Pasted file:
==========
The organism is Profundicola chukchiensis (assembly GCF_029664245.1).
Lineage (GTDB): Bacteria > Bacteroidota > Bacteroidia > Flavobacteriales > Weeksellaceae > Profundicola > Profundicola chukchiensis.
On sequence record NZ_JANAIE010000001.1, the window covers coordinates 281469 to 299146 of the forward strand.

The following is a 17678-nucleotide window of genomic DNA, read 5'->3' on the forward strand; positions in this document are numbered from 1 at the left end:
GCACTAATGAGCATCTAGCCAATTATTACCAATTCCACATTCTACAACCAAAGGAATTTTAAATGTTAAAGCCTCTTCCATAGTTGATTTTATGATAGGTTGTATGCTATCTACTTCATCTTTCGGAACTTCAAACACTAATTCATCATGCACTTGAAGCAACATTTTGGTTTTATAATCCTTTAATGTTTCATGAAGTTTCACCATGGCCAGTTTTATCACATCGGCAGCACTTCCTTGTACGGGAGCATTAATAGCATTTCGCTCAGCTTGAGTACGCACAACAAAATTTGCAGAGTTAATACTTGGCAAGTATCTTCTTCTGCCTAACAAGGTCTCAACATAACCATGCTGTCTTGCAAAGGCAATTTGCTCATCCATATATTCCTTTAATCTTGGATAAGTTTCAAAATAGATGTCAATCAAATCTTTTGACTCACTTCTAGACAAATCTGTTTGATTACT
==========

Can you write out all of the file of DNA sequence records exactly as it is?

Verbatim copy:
The organism is Profundicola chukchiensis (assembly GCF_029664245.1).
Lineage (GTDB): Bacteria > Bacteroidota > Bacteroidia > Flavobacteriales > Weeksellaceae > Profundicola > Profundicola chukchiensis.
On sequence record NZ_JANAIE010000001.1, the window covers coordinates 281469 to 299146 of the forward strand.

The following is a 17678-nucleotide window of genomic DNA, read 5'->3' on the forward strand; positions in this document are numbered from 1 at the left end:
GCACTAATGAGCATCTAGCCAATTATTACCAATTCCACATTCTACAACCAAAGGAATTTTAAATGTTAAAGCCTCTTCCATAGTTGATTTTATGATAGGTTGTATGCTATCTACTTCATCTTTCGGAACTTCAAACACTAATTCATCATGCACTTGAAGCAACATTTTGGTTTTATAATCCTTTAATGTTTCATGAAGTTTCACCATGGCCAGTTTTATCACATCGGCAGCACTTCCTTGTACGGGAGCATTAATAGCATTTCGCTCAGCTTGAGTACGCACAACAAAATTTGCAGAGTTAATACTTGGCAAGTATCTTCTTCTGCCTAACAAGGTCTCAACATAACCATGCTGTCTTGCAAAGGCAATTTGCTCATCCATATATTCCTTTAATCTTGGATAAGTTTCAAAATAGATGTCAATCAAATCTTTTGACTCACTTCTAGACAAATCTGTTTGATTACT